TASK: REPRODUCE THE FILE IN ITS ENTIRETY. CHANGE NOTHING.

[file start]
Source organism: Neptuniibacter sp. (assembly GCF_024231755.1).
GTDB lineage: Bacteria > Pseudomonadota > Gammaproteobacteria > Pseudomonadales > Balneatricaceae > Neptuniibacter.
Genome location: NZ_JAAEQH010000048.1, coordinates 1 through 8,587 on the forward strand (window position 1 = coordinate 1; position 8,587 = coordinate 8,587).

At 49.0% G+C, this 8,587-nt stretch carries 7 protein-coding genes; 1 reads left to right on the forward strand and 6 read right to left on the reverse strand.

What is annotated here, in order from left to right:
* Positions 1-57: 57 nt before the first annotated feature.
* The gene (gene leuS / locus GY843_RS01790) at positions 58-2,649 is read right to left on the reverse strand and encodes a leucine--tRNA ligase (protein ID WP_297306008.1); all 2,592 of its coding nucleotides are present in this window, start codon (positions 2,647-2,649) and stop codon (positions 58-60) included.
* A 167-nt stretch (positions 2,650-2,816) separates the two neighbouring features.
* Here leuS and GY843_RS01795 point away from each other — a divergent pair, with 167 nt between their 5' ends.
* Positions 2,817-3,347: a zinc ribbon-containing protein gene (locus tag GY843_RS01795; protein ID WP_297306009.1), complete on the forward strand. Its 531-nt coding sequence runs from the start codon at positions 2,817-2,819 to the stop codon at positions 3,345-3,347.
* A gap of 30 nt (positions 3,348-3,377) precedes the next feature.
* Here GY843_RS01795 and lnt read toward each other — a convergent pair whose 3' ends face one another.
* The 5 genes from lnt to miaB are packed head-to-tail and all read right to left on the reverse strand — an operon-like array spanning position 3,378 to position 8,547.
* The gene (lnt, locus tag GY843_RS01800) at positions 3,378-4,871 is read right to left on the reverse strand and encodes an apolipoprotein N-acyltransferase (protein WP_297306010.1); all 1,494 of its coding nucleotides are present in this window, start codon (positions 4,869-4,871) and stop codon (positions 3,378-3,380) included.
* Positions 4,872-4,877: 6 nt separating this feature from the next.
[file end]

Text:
Source organism: Neptuniibacter sp. (assembly GCF_024231755.1).
GTDB lineage: Bacteria > Pseudomonadota > Gammaproteobacteria > Pseudomonadales > Balneatricaceae > Neptuniibacter.
Genome location: NZ_JAAEQH010000048.1, coordinates 1 through 8,587 on the forward strand (window position 1 = coordinate 1; position 8,587 = coordinate 8,587).

At 49.0% G+C, this 8,587-nt stretch carries 7 protein-coding genes; 1 reads left to right on the forward strand and 6 read right to left on the reverse strand.

What is annotated here, in order from left to right:
* Positions 1-57: 57 nt before the first annotated feature.
* The gene (gene leuS / locus GY843_RS01790) at positions 58-2,649 is read right to left on the reverse strand and encodes a leucine--tRNA ligase (protein ID WP_297306008.1); all 2,592 of its coding nucleotides are present in this window, start codon (positions 2,647-2,649) and stop codon (positions 58-60) included.
* A 167-nt stretch (positions 2,650-2,816) separates the two neighbouring features.
* Here leuS and GY843_RS01795 point away from each other — a divergent pair, with 167 nt between their 5' ends.
* Positions 2,817-3,347: a zinc ribbon-containing protein gene (locus tag GY843_RS01795; protein ID WP_297306009.1), complete on the forward strand. Its 531-nt coding sequence runs from the start codon at positions 2,817-2,819 to the stop codon at positions 3,345-3,347.
* A gap of 30 nt (positions 3,348-3,377) precedes the next feature.
* Here GY843_RS01795 and lnt read toward each other — a convergent pair whose 3' ends face one another.
* The 5 genes from lnt to miaB are packed head-to-tail and all read right to left on the reverse strand — an operon-like array spanning position 3,378 to position 8,547.
* The gene (lnt, locus tag GY843_RS01800) at positions 3,378-4,871 is read right to left on the reverse strand and encodes an apolipoprotein N-acyltransferase (protein WP_297306010.1); all 1,494 of its coding nucleotides are present in this window, start codon (positions 4,869-4,871) and stop codon (positions 3,378-3,380) included.
* Positions 4,872-4,877: 6 nt separating this feature from the next.